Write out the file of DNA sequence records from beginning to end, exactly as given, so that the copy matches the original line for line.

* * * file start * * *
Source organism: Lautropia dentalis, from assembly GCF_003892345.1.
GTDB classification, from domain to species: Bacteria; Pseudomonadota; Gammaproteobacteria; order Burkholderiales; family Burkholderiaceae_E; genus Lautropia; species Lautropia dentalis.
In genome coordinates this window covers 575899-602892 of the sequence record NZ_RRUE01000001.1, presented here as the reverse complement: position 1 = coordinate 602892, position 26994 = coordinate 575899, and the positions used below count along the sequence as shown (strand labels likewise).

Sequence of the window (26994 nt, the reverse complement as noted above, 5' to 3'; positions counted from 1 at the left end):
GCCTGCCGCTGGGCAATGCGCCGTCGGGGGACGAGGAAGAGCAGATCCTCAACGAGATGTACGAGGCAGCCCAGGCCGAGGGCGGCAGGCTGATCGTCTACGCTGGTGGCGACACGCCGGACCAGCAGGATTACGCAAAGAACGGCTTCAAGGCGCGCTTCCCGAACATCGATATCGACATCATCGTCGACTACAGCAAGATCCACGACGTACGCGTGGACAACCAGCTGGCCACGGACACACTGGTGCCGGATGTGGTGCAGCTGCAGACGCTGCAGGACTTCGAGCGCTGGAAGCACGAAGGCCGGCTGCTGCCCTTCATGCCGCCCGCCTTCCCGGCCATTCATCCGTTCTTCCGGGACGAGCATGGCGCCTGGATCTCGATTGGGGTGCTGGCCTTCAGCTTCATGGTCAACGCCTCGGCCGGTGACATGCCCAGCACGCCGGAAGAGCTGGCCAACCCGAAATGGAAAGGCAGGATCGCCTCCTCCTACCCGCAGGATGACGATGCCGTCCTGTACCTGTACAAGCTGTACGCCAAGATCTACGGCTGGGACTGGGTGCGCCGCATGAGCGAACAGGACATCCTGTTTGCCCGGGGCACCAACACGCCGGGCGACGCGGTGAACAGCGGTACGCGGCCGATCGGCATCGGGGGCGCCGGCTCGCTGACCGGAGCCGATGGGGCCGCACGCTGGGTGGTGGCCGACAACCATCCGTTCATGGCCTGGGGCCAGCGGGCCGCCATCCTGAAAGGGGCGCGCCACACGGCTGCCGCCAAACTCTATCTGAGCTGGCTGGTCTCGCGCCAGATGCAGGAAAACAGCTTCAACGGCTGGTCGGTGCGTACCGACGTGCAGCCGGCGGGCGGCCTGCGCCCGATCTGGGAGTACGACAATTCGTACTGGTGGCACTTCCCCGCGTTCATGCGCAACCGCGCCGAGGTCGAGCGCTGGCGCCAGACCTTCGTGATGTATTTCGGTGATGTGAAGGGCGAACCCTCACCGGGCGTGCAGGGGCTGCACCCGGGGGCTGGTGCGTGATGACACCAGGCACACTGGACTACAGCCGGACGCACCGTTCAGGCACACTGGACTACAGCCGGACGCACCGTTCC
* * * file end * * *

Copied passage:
Source organism: Lautropia dentalis, from assembly GCF_003892345.1.
GTDB classification, from domain to species: Bacteria; Pseudomonadota; Gammaproteobacteria; order Burkholderiales; family Burkholderiaceae_E; genus Lautropia; species Lautropia dentalis.
In genome coordinates this window covers 575899-602892 of the sequence record NZ_RRUE01000001.1, presented here as the reverse complement: position 1 = coordinate 602892, position 26994 = coordinate 575899, and the positions used below count along the sequence as shown (strand labels likewise).

Sequence of the window (26994 nt, the reverse complement as noted above, 5' to 3'; positions counted from 1 at the left end):
GCCTGCCGCTGGGCAATGCGCCGTCGGGGGACGAGGAAGAGCAGATCCTCAACGAGATGTACGAGGCAGCCCAGGCCGAGGGCGGCAGGCTGATCGTCTACGCTGGTGGCGACACGCCGGACCAGCAGGATTACGCAAAGAACGGCTTCAAGGCGCGCTTCCCGAACATCGATATCGACATCATCGTCGACTACAGCAAGATCCACGACGTACGCGTGGACAACCAGCTGGCCACGGACACACTGGTGCCGGATGTGGTGCAGCTGCAGACGCTGCAGGACTTCGAGCGCTGGAAGCACGAAGGCCGGCTGCTGCCCTTCATGCCGCCCGCCTTCCCGGCCATTCATCCGTTCTTCCGGGACGAGCATGGCGCCTGGATCTCGATTGGGGTGCTGGCCTTCAGCTTCATGGTCAACGCCTCGGCCGGTGACATGCCCAGCACGCCGGAAGAGCTGGCCAACCCGAAATGGAAAGGCAGGATCGCCTCCTCCTACCCGCAGGATGACGATGCCGTCCTGTACCTGTACAAGCTGTACGCCAAGATCTACGGCTGGGACTGGGTGCGCCGCATGAGCGAACAGGACATCCTGTTTGCCCGGGGCACCAACACGCCGGGCGACGCGGTGAACAGCGGTACGCGGCCGATCGGCATCGGGGGCGCCGGCTCGCTGACCGGAGCCGATGGGGCCGCACGCTGGGTGGTGGCCGACAACCATCCGTTCATGGCCTGGGGCCAGCGGGCCGCCATCCTGAAAGGGGCGCGCCACACGGCTGCCGCCAAACTCTATCTGAGCTGGCTGGTCTCGCGCCAGATGCAGGAAAACAGCTTCAACGGCTGGTCGGTGCGTACCGACGTGCAGCCGGCGGGCGGCCTGCGCCCGATCTGGGAGTACGACAATTCGTACTGGTGGCACTTCCCCGCGTTCATGCGCAACCGCGCCGAGGTCGAGCGCTGGCGCCAGACCTTCGTGATGTATTTCGGTGATGTGAAGGGCGAACCCTCACCGGGCGTGCAGGGGCTGCACCCGGGGGCTGGTGCGTGATGACACCAGGCACACTGGACTACAGCCGGACGCACCGTTCAGGCACACTGGACTACAGCCGGACGCACCGTTCC